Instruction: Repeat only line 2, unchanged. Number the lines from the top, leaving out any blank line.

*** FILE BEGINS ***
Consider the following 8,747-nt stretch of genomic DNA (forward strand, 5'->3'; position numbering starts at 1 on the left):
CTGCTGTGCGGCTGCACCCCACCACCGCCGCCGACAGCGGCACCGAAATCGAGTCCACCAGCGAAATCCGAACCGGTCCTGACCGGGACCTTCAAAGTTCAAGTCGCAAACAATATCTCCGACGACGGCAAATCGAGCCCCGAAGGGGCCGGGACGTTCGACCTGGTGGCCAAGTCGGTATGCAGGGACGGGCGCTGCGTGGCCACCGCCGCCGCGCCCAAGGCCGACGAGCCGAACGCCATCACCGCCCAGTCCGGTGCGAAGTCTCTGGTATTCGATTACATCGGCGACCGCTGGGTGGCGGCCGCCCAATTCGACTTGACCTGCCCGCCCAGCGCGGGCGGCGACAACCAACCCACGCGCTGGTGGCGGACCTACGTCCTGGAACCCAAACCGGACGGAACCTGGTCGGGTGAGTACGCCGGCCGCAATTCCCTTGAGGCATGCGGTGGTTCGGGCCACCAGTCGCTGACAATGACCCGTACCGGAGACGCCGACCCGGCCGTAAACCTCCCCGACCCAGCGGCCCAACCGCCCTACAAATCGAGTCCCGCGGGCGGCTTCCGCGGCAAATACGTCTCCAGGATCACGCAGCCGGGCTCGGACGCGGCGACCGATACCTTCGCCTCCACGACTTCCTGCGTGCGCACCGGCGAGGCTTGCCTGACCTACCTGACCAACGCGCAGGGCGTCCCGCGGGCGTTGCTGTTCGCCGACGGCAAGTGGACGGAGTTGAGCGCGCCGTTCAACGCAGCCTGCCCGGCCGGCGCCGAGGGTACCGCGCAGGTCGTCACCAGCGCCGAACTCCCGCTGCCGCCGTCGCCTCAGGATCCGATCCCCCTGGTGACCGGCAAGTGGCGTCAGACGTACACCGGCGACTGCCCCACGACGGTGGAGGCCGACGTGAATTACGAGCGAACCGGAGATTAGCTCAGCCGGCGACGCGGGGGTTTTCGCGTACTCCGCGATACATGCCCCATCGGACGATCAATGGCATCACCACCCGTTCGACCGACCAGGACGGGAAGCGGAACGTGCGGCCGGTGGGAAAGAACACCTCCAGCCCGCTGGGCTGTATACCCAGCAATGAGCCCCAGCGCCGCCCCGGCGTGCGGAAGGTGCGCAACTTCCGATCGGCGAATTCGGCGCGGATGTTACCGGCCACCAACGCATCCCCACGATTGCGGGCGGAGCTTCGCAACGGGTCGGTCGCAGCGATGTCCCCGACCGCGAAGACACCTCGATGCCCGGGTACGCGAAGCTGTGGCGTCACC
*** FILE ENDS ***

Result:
CTGCTGTGCGGCTGCACCCCACCACCGCCGCCGACAGCGGCACCGAAATCGAGTCCACCAGCGAAATCCGAACCGGTCCTGACCGGGACCTTCAAAGTTCAAGTCGCAAACAATATCTCCGACGACGGCAAATCGAGCCCCGAAGGGGCCGGGACGTTCGACCTGGTGGCCAAGTCGGTATGCAGGGACGGGCGCTGCGTGGCCACCGCCGCCGCGCCCAAGGCCGACGAGCCGAACGCCATCACCGCCCAGTCCGGTGCGAAGTCTCTGGTATTCGATTACATCGGCGACCGCTGGGTGGCGGCCGCCCAATTCGACTTGACCTGCCCGCCCAGCGCGGGCGGCGACAACCAACCCACGCGCTGGTGGCGGACCTACGTCCTGGAACCCAAACCGGACGGAACCTGGTCGGGTGAGTACGCCGGCCGCAATTCCCTTGAGGCATGCGGTGGTTCGGGCCACCAGTCGCTGACAATGACCCGTACCGGAGACGCCGACCCGGCCGTAAACCTCCCCGACCCAGCGGCCCAACCGCCCTACAAATCGAGTCCCGCGGGCGGCTTCCGCGGCAAATACGTCTCCAGGATCACGCAGCCGGGCTCGGACGCGGCGACCGATACCTTCGCCTCCACGACTTCCTGCGTGCGCACCGGCGAGGCTTGCCTGACCTACCTGACCAACGCGCAGGGCGTCCCGCGGGCGTTGCTGTTCGCCGACGGCAAGTGGACGGAGTTGAGCGCGCCGTTCAACGCAGCCTGCCCGGCCGGCGCCGAGGGTACCGCGCAGGTCGTCACCAGCGCCGAACTCCCGCTGCCGCCGTCGCCTCAGGATCCGATCCCCCTGGTGACCGGCAAGTGGCGTCAGACGTACACCGGCGACTGCCCCACGACGGTGGAGGCCGACGTGAATTACGAGCGAACCGGAGATTAGCTCAGCCGGCGACGCGGGGGTTTTCGCGTACTCCGCGATACATGCCCCATCGGACGATCAATGGCATCACCACCCGTTCGACCGACCAGGACGGGAAGCGGAACGTGCGGCCGGTGGGAAAGAACACCTCCAGCCCGCTGGGCTGTATACCCAGCAATGAGCCCCAGCGCCGCCCCGGCGTGCGGAAGGTGCGCAACTTCCGATCGGCGAATTCGGCGCGGATGTTACCGGCCACCAACGCATCCCCACGATTGCGGGCGGAGCTTCGCAACGGGTCGGTCGCAGCGATGTCCCCGACCGCGAAGACACCTCGATGCCCGGGTACGCGAAGCTGTGGCGTCACC